A Lot or a Little?
What you will—and won't—find in this game.
Gritty sci-fi combat is glamorized and made to look thrilling. Key themes include camaraderie, courage, duty, and distrust of authority.
Positive Role Models
The Gears and civilian soldiers are doing what they feel is necessary to defeat a vicious enemy set on destroying humanity, and they grow as characters by learning to trust and cooperate with each other. But they clearly take pleasure in combat and at times even show signs of bloodlust.
Ease of Play
In-game tutorials lead players through the intricacies of the game's battles. Multiple difficulties allow rookies and veterans to find the proper level of challenge. Players new to tactical turn-based strategy games may take time to get used to the interface as they experiment with keyboard and controller settings.
Violence & Scariness
Players attack monstrous foes with a variety of guns, grenades, and melee weapons, including bayonets and chainsaws. Enemies frequently die in grisly fashion, arms, legs, and heads disappearing in red explosions, torsos cut in half lengthwise, and bodies smashed to pulp by blows with heavy weapons. Action's turn-based and presented from a raised overhead perspective, but kill animations are viewed with a close-up camera that shows all the details. Players have the option of switching off the blood and gore in the settings menu.
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Dialogue contains infrequent but strong language, including the words "f--k" and "s--t."
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Products & Purchases
This is part of the long-running and popular Gears of War series.
Parents Need to Know
Parents need to know that Gears Tactics is a bloody and gruesome turn-based strategy game for Xbox One and Windows PCs. The game's set in the urban ruins of a sci-fi city ravaged by war. While the slower-paced tactical nature of this game is different than the faster pace of other Gears games, the action's no less bloody. Enemies are frequently ripped apart and dismembered by the player's guns, explosives, and melee weapons, splashing huge amounts of dark red blood in the process. (Note that the blood and gore can be switched off in the game's settings menu.) The soldiers are a loyal and duty-bound bunch, dedicated to saving people and assisting each other, but show a clear enjoyment of what they do that borders on bloodlust. They're also prone to strong language, uttering occasional profanity that includes the F-word.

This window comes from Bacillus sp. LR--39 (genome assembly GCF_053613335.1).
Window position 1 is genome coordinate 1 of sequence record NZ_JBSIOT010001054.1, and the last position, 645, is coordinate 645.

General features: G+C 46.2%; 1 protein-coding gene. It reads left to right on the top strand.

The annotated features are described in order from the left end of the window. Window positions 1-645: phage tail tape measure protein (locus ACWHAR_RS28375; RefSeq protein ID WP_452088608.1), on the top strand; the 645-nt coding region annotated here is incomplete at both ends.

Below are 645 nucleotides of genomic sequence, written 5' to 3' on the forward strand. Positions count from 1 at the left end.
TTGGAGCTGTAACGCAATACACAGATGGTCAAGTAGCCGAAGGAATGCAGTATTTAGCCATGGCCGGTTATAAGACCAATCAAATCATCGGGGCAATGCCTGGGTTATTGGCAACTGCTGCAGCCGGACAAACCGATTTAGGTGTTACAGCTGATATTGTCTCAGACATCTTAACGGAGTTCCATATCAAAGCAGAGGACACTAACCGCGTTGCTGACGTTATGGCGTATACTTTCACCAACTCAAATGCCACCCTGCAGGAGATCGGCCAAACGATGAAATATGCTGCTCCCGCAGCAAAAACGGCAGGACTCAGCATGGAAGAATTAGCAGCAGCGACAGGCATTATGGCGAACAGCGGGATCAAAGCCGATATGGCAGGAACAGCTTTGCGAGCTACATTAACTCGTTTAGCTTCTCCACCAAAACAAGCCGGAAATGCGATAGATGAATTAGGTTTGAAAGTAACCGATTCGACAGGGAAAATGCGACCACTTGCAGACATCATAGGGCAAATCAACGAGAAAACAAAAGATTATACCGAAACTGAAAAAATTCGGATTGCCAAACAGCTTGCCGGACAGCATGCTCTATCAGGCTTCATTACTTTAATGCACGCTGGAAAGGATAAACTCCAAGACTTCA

Is It Any Good?
Clearly owing a debt of inspiration to XCOM, another popular turn-based franchise, this game's done such a fine job of improving what it's borrowed that it's earned its own place within the genre. Gears Tactics' formula will be familiar to many: move units into defensive positions, set them to overwatch in case any enemies come into view, and use flanking and teamwork tactics to pick off enemies while taking minimal damage. If a soldier dies, they're gone forever, so caution's key. Half the fun is forming an attachment to your recruits as you customize them, unlock new skills and better weapon modifications, and watch them grow into fearsome fighting machines. Losing them can be painful. But Gears Tactics isn't quite as brutal and unforgiving as you might expect, or at least not on lower difficulty settings. Incapacitated recruits can be revived more easily mid-mission than in other games (they can even revive themselves the first time), and they don't need time to recover from their wounds between missions.
And while Gears Tactics is much slower paced than other Gears games, it plays faster than many other turn-based strategy games. Enemies' turns typically take just a few seconds to complete, which keeps players engaged. The tactics at your disposal are impressive, too. For example, the series' signature executions have been turned into opportunities to give other squad members additional action points. Risking an execution when things seem dire can turn around a losing battle by bringing the rest of the squad back into the fight to each do one more thing. Gears' set piece boss battles, meanwhile, are appropriately desperate, with enemies like the towering Brumak and Corpser keeping allies on the brink of defeat over multiple turns as they run from cover to cover, avoiding smaller minions while trying to keep damaging the hulking beasts. A minor complaint might be lodged at the between-mission interface, which is a bit clunky and can make managing recruits wearisome, but the effort usually feels worth it the next time you take your newly upgraded squad into battle. Gears Tactics is an exemplary addition to the turn-based strategy genre, and a refreshing change for a series the primary entries of which haven't evolved all that much over the years.
Did we miss something on diversity?
Research shows a connection between kids' healthy self-esteem and positive portrayals in media. That's why we've added a new "Diverse Representations" section to our reviews that will be rolling out on an ongoing basis. You can help us help kids by suggesting a diversity update.